Royal Commission on the Ancient and Historical Monuments of Wales
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Co-located at The National Library of Wales, Aberystwyth
|Reference to legal mandate||Established by Royal Warrant on 10 August 1908.|
|Items collected||Printed Works, Maps, Archives, Manuscripts, Photographs, Paintings|
|Size||2M Photographs, 530,000 pages of text and reports, 125,000 Drawings, 32,000 Maps|
|Criteria for collection||Acquisition through purchase, bequest and archival deposit|
|Access and use|
|Access requirements||Library open to all.|
|Staff||around 30 FTE|
The Royal Commission on the Ancient and Historical Monuments of Wales (RCAHMW; Welsh: Comisiwn Brenhinol Henebion Cymru), established in 1908, is a Welsh Government sponsored body concerned with the archaeological, architectural and historic environment of Wales. It is based in Aberystwyth.
- 1 Mission statement
- 2 History
- 3 Services
- 4 Archive
- 5 Publications
- 6 See also
- 7 References
- 8 External links
The Royal Commission has a national role in the management of the archaeological, built and maritime heritage of Wales as the originator, curator and supplier of authoritative information for individual, corporate and governmental decision-makers, researchers and the general public. To this end it;
- Surveys, Interprets and Records the man-made environment of Wales;
- Compiles, Maintains and Curates the National Monuments Record of Wales;
- Promotes an understanding of this information by all appropriate means.
In 1882 Sir John Lubbock pioneered the First British Ancient Monuments Act. This Act, concerned principally with prehistoric monuments rather than with later, medieval structures, encouraged owners to voluntarily transfer important sites into the safekeeping of Her Majesty's Commissioners of Works. It also discouraged the public from damaging monuments by threatening to impose stiff penalties.
The first Schedule of monuments resulted from a nationwide inquiry among interested local antiquarian societies. In order to add monuments to this Schedule, the First Inspector of Ancient Monuments, General Pitt-Rivers, travelled the British Isles examining the known sites, and searching for new ones. Unfortunately, only limited information was available to him and his helpers about the nature, location and condition of many monuments, and there was no easy way to assess the potential national significance or value of any given site.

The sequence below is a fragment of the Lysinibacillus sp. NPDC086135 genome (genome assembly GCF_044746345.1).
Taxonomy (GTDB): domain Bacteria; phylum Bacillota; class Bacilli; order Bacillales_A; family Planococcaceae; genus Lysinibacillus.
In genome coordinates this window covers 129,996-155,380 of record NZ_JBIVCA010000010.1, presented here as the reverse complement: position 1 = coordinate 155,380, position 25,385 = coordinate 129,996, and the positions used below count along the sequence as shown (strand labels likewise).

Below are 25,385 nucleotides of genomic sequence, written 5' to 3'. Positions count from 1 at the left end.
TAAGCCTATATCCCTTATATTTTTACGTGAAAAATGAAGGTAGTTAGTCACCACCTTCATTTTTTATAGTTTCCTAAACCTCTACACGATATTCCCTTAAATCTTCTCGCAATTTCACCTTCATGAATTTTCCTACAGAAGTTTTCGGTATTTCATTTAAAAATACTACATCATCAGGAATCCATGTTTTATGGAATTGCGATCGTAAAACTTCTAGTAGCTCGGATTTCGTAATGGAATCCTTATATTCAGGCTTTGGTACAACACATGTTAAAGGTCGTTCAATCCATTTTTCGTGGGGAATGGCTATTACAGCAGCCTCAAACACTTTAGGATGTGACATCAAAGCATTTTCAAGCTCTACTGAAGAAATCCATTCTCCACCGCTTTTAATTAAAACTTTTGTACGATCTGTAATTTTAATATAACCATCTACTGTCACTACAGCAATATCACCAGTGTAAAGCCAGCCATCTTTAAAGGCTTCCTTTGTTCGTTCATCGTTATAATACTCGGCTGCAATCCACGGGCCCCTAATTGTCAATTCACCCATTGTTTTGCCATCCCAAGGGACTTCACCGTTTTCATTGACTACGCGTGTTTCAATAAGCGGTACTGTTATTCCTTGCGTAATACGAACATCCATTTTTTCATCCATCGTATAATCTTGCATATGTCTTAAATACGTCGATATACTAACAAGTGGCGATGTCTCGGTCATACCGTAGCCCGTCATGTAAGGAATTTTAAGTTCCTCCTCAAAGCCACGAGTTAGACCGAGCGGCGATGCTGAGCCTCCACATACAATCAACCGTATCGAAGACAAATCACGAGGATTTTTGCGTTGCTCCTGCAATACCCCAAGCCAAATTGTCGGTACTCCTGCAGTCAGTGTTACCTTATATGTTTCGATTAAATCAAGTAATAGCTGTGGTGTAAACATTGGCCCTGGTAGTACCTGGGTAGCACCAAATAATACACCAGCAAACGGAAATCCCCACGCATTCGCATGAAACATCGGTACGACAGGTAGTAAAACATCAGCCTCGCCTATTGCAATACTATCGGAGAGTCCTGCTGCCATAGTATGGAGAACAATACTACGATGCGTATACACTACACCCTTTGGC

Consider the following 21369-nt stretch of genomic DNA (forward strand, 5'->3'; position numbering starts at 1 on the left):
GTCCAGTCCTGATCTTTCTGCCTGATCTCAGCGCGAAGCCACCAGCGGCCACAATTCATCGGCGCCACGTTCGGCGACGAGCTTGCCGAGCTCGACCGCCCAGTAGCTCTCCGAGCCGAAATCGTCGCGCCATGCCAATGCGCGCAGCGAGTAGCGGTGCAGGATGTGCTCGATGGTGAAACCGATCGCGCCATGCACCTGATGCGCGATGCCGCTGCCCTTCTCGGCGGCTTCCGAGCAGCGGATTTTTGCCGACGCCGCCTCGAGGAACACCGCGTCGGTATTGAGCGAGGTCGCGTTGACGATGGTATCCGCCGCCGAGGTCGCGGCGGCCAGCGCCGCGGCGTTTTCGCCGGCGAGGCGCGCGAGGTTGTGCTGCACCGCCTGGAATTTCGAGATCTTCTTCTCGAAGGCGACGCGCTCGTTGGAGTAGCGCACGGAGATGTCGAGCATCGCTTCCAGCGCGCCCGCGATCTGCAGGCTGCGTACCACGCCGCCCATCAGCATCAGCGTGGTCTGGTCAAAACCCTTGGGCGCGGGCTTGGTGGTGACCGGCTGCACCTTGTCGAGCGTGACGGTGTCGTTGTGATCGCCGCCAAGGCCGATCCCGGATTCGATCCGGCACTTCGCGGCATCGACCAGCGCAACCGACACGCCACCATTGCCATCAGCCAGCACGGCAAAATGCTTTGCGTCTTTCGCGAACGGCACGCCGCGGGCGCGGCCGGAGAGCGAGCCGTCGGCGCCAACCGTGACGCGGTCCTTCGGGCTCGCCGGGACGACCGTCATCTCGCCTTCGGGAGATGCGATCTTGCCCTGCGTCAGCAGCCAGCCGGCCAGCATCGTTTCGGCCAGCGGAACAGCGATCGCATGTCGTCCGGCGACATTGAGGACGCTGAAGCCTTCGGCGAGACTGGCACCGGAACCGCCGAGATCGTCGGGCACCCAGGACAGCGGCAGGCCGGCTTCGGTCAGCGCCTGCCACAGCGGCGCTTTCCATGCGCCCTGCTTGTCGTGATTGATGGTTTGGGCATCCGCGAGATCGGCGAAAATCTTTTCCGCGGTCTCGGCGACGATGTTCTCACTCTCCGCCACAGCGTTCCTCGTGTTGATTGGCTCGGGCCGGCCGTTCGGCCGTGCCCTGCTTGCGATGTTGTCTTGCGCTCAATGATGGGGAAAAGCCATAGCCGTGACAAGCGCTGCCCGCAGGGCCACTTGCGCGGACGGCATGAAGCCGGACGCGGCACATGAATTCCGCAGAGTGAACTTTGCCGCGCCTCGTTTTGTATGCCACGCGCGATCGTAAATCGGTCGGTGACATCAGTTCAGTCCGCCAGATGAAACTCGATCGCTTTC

By the turn of the century it was becoming clear that a census of archaeological sites was needed, so that a selection of the best could be put forward for Statutory Protection. Consequently, by 1908 the administrative frameworks were in place to establish individual Royal Commissions on Ancient Monuments separately in Scotland, England and Wales. Significantly, their original remit was to encompass not only Historic Monuments, but also Constructions.
On 10 August 1908 a Royal Commission was authorised and appointed by King Edward VII to 'make an inventory of the Ancient and Historical Monuments and Constructions connected with or illustrative of the contemporary culture, civilisation and conditions of life of the people in Wales and Monmouthshire from the earliest times, and to specify those which seem most worthy of preservation'. This last injunction was the most urgent purpose of the Commission in the eyes of the legislators, but the inventory was its essential preliminary. The protection of significant sites under the Ancient Monuments Act of Queen Victoria's reign had been severely hampered by a basic lack of knowledge of the country's stock of monuments. So it was felt that an independent and official body was needed to prepare a reliable inventory from which examples could be selected and recommended for statutory protection.
This need was not peculiar to Wales, and in 1908 identical Royal Commissions were established for Scotland and England too.
The early commissioners were distinguished men (there was no woman) who were notable figures in Welsh cultural life, each with a distinctive contribution to make to the task ahead. Their involvement in such long-established scholarly institutions as the Cambrian Archaeological Association and the Honourable Society of Cymmrodorion proved invaluable to the Royal Commission from the beginning.